Well, maybe Top Cat’s cucumber is as essential to his snow day as your Champagne-O-Meter is to you? To each his own. I bet the champagne was nice and slushy, too, like a slightly melted snow cone. Yum.

    I do enjoy your rescues. That cut out of the bottom half is hilarious when seen in its nakedness. One day I hope to pant a picture that is good enough to rescue, and then I want to be good enough to rescue it.

    • Vivian

      Casey, the rescues are fun! I wouldn’t want you to deny yourself the pleasure of piddling around on a rescue mission just because you say you’re not “good enough”. GO FOR IT!

  4. I am just so very glad that your kitties have such a smart mom and that your intuition is strong. May Coco have a quick recovery and soon be home, snuggled in her favorite blue fleece and eating some of the new temptations.

    The rescue is amazing and beautiful.

    Makes my heart happy to see that you received ample snow and ice for a decent Champagne-O-Meter. I appreciate your sacrifice in boots and mufflers while you photographed the progress.

    Here in the PNW, I just mixed Italian blood orange soda, champagne, and St. Germaine. Sipping this is a figurative *f-bomb* to a ridiculous work week. Know what you get when you cross a rube and corporate HR? Oh, yes, you do.

    Stay well and remember to send good vibes to America’s current favorite special counsel (this may be an oxymoron). Hope does spring eternal.

    • Vivian

      oooooh, that cocktail sounds like the best antidote to corporate assholes. I had to look up St. Germaine, and now I’m impressed that you keep something fancy like that on hand!

    • Vivian

      It wears on your soul. I know they don’t blame me, but I feel responsible any way. Cats are so good, they do’t deserve tooth aches.

  5. Becky

    We know our pets so well. Good thing you knew that Coco’s problem was her teeth. Your a good mom!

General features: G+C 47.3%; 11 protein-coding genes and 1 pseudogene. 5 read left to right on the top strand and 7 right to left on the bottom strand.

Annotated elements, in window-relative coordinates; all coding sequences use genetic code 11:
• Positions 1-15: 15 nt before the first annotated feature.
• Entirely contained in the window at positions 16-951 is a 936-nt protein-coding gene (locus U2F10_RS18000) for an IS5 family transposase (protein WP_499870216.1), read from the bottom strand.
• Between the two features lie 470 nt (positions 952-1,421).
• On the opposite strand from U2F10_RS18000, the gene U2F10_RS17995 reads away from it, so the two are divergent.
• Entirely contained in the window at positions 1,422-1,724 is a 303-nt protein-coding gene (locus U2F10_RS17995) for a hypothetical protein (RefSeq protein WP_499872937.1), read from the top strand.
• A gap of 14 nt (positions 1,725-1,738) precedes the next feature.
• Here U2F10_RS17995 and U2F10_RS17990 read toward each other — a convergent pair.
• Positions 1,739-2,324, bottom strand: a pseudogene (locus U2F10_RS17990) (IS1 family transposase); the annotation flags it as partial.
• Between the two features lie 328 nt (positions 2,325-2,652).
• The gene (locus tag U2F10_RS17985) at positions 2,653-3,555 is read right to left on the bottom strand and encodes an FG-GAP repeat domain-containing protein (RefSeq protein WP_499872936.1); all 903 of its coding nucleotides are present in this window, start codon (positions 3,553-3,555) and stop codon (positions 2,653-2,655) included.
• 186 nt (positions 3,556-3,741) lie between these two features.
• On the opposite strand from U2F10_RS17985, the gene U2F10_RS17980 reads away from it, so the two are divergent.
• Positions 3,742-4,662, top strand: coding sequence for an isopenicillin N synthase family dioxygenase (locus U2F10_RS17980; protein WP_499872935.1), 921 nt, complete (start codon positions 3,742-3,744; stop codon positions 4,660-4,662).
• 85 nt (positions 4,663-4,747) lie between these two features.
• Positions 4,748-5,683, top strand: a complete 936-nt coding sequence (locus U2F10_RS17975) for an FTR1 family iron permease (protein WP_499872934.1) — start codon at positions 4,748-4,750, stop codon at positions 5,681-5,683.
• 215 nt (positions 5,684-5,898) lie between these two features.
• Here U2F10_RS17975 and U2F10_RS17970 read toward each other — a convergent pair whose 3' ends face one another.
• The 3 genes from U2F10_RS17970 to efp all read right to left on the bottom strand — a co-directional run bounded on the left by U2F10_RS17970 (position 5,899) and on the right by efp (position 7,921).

Your painting saves amaze me. I love how you are able to piece it all together. The pink and blue bleeds are beautiful.
    The ice cold champagne sounds delicious 😊

    • Vivian

      The thing about rescues that make them exciting is tat you learn more tricks than if you had gotten it right the first time around.

  6. Kirra

    I do hope Coco is feeling better and eating some food. I would never have thought that you could rescue the painting in that way – good job! The amazing thing for me is seeing this champagne-o-meter, it really shows how you go from no snow to some quite horrible looking sleety snow in a day. Very interesting for me who lives in a no snow climate! I hope you are all warm over the weekend and top cat got his cucumber in the end!

    • Vivian

      Kirra — Have you never seen snow fall? That is awesome! I once chaperoned a bus load of kids newly arrived from South Africa around New York City, and when it started to snow they went crazy. I will never forget their astonishment that snow was COLD, and that it melted into watery slush, and that when it piled up it was heavy and COLD. All those years of childhood, they had read Christmas stories from England, but never experienced Winter and they thought that snow was like soap bubbles, fluffy and picturesque. It was charming.

  7. Deborah Hatt

    I am thankful your Coco is doing better. Our kitties are precious and deserving of all we can do in their behalf. I am also thankful for your painting demonstration. Enjoyable and informative. Thanks, Vivian.

    Happy Trails as you seek signs of beautiful, much anticipated, SPRING. And no more driving out into blizzards for cucumbers, Top Cat. I love my salads, and enjoy cucumbers to the max, but my goodness …!